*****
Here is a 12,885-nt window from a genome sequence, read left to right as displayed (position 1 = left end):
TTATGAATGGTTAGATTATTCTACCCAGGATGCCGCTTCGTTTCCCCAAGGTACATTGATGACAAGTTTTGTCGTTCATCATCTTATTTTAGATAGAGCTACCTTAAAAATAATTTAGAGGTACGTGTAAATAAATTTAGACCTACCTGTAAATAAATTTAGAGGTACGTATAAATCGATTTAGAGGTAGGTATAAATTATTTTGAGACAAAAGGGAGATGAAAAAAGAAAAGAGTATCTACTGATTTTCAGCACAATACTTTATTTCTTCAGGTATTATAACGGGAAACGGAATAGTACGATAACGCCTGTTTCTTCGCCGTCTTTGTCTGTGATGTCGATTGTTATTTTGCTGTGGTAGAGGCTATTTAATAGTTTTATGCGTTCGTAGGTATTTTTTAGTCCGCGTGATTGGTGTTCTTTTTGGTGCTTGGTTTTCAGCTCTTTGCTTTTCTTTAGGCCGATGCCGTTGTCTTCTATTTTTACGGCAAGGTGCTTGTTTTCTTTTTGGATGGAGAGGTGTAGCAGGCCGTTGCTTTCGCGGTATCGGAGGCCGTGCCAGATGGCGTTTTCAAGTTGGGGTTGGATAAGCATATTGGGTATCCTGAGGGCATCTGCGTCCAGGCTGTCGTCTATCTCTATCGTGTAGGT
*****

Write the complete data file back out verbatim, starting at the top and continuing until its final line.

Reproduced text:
Here is a 12,885-nt window from a genome sequence, read left to right as displayed (position 1 = left end):
TTATGAATGGTTAGATTATTCTACCCAGGATGCCGCTTCGTTTCCCCAAGGTACATTGATGACAAGTTTTGTCGTTCATCATCTTATTTTAGATAGAGCTACCTTAAAAATAATTTAGAGGTACGTGTAAATAAATTTAGACCTACCTGTAAATAAATTTAGAGGTACGTATAAATCGATTTAGAGGTAGGTATAAATTATTTTGAGACAAAAGGGAGATGAAAAAAGAAAAGAGTATCTACTGATTTTCAGCACAATACTTTATTTCTTCAGGTATTATAACGGGAAACGGAATAGTACGATAACGCCTGTTTCTTCGCCGTCTTTGTCTGTGATGTCGATTGTTATTTTGCTGTGGTAGAGGCTATTTAATAGTTTTATGCGTTCGTAGGTATTTTTTAGTCCGCGTGATTGGTGTTCTTTTTGGTGCTTGGTTTTCAGCTCTTTGCTTTTCTTTAGGCCGATGCCGTTGTCTTCTATTTTTACGGCAAGGTGCTTGTTTTCTTTTTGGATGGAGAGGTGTAGCAGGCCGTTGCTTTCGCGGTATCGGAGGCCGTGCCAGATGGCGTTTTCAAGTTGGGGTTGGATAAGCATATTGGGTATCCTGAGGGCATCTGCGTCCAGGCTGTCGTCTATCTCTATCGTGTAGGT